Price sees prosperity, resilience for town

Thanks for reading Chatham County’s leading news source! Making high quality community journalism isn’t free — please consider supporting our journalism by subscribing to the News + Record today.

Unlimited Digital Access begins at $4.67/month

Print + Digital begins at $6.58/month



SILER CITY — The town’s newly elected mayor is certainly a familiar face.

Thomas “Chip” Price, 66, and a lifelong resident of Siler City, takes office June 6 after serving 11 years as an at-large commissioner. He fills the seat vacated when former Mayor John Grimes died in office back on Oct. 20, 2020, and says he’s bringing a deep love for the town and its people to his new post.

“I feel blessed that I have been given this opportunity,” Price said.

Price will be sworn in as mayor at Monday’s commissioners meeting. The board decided after Grimes’ death not to appoint someone to the seat immediately, so as he assumes his new role, Price says he can’t help but look back on the changes in Siler City since he first took office.

“You can’t find a house for sale in Siler City right now, but back when I was first on the board, you couldn’t find anybody who wanted to buy a house here,” he said. “We (the town) were spending more money than we took in every year, and we corrected that.”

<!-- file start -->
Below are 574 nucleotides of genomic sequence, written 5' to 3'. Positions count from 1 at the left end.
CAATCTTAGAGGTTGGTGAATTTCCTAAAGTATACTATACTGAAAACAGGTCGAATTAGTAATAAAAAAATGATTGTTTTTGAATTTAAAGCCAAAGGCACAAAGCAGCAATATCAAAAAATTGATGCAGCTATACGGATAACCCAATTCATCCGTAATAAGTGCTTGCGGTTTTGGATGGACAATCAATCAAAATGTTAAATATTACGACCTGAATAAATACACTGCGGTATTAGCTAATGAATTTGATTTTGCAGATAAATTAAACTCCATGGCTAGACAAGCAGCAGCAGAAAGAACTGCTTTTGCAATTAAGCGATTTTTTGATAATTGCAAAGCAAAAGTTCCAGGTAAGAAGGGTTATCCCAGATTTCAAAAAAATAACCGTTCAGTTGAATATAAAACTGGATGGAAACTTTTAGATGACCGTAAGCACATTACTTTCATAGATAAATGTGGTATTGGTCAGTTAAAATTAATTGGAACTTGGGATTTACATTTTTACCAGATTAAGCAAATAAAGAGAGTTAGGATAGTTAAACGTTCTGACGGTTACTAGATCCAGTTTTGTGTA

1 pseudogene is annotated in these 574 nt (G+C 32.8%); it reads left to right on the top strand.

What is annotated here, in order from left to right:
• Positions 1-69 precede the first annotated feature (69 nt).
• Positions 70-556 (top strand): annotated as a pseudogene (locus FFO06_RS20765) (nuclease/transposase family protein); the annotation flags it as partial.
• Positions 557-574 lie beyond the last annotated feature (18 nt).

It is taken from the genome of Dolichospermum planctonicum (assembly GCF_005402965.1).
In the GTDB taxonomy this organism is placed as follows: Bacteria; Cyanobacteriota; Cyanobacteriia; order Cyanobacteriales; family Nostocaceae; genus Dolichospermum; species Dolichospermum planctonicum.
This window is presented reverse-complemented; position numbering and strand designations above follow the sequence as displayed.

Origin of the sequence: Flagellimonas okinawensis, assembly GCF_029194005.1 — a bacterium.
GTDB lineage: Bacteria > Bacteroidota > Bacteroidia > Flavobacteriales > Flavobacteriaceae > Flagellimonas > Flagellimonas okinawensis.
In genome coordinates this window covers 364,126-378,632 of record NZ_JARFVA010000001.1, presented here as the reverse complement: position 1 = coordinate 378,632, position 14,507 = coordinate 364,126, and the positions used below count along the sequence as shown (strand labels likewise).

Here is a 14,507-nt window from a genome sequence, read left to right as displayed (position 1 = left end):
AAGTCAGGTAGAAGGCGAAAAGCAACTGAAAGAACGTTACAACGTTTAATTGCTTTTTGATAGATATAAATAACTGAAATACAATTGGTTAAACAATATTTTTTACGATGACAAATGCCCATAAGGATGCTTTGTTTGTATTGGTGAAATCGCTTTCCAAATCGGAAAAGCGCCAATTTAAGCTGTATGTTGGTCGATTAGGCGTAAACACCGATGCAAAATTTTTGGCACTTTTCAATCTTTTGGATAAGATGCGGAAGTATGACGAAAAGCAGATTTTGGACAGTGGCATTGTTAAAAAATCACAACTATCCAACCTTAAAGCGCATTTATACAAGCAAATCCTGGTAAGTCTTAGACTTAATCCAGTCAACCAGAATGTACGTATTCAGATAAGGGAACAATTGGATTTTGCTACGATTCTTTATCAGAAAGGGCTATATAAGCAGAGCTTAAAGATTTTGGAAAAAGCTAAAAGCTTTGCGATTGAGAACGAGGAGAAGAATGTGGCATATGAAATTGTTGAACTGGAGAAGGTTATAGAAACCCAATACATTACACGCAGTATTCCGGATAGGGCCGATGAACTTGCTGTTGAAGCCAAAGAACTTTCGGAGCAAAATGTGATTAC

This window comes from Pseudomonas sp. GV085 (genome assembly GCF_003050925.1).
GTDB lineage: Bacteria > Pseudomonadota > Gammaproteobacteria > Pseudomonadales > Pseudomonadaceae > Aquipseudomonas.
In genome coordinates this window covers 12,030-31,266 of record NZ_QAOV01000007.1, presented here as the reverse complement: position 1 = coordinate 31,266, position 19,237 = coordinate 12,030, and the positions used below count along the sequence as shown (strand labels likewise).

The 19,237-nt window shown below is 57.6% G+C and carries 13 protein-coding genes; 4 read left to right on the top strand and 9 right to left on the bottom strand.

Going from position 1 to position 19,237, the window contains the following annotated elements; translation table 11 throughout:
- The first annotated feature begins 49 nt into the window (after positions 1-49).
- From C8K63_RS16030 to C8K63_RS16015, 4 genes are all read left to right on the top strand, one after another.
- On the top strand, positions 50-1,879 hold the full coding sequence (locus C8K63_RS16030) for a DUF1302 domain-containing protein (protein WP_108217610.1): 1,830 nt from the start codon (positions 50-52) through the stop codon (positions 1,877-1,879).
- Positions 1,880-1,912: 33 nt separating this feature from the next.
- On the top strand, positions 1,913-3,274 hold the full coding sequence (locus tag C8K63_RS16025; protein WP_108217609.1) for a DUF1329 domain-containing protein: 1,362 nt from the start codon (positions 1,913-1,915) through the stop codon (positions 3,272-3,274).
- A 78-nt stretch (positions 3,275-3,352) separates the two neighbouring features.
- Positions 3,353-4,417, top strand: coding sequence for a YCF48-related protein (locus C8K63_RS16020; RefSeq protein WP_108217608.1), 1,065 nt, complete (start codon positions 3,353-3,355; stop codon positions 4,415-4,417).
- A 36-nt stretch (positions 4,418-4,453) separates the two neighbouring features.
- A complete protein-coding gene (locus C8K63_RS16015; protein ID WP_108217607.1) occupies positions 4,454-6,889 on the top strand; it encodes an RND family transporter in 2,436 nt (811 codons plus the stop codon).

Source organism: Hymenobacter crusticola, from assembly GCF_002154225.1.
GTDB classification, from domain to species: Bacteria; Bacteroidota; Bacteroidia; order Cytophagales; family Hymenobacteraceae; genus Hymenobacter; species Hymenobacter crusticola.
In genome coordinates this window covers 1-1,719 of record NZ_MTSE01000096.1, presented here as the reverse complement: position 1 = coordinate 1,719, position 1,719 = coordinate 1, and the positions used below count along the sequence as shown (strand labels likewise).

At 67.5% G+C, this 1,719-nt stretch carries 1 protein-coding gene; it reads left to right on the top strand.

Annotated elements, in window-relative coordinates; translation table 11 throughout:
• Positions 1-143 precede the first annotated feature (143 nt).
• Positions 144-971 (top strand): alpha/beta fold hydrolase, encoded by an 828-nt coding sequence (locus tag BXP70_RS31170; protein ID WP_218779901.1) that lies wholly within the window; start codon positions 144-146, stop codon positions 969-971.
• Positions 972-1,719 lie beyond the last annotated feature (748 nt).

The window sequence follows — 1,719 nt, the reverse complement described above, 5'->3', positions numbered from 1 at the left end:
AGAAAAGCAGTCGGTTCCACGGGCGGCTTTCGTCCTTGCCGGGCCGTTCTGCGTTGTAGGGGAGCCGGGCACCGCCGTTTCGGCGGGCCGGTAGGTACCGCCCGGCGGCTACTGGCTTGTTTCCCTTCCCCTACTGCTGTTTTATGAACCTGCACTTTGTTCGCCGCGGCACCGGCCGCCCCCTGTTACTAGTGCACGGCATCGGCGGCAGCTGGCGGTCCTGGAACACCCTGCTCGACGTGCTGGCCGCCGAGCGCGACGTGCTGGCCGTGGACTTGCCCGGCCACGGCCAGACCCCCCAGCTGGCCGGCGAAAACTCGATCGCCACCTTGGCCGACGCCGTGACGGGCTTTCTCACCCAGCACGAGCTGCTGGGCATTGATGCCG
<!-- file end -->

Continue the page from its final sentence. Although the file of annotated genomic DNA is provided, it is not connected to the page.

Price said he wanted to ensure the town didn’t go backward in its progress, which propelled him to seek the position.

“I don’t know that I really ever had a burning desire to want to be mayor until probably a year and a half ago,” Price said. “All the hard work that the board and all individuals in town had made to get to this point, I just didn’t want to see that go back.”

In seeking the mayorship, he faced long-time resident Don Matthews and newcomer Nick Gallardo — one of the four “Unity 2022” candidates, each of whom finished last in their respective races — for Siler City’s highest elected office. The nonpartisan election was part of the May 17 primary, which had been rescheduled from last fall because of the delay in Census data and redistricting legal proceedings. Price won 52.3% of the 826 votes cast in the mayoral race, with Matthews receiving 35.2% and Gallardo with 11.7%.

Price’s professional career has seen him work in manufacturing for Boling Chair Company, as a manager for Southern States Cooperative and in logistical work at Atlantic Power Solutions.

Joining him on the board will be other winners in Siler City’s commissioner board races, including incumbents Cindy Bray and Lewis Fadely, along with newcomer Albert Alston. All commissioner races were contested except for Commissioner Norma Boone, who won reelection to her unexpired seat.

What Price envisions now is fulfilling goals he has for the town — economic growth and a better quality of life for current residents.

“We’re ready now to start growing,” Price said. “We’re ready to start recruiting different businesses here, and things of that nature … I really just want to make sure that we capitalize on the progress we’ve already made, carry it on into the future and do the things that will benefit the citizens.”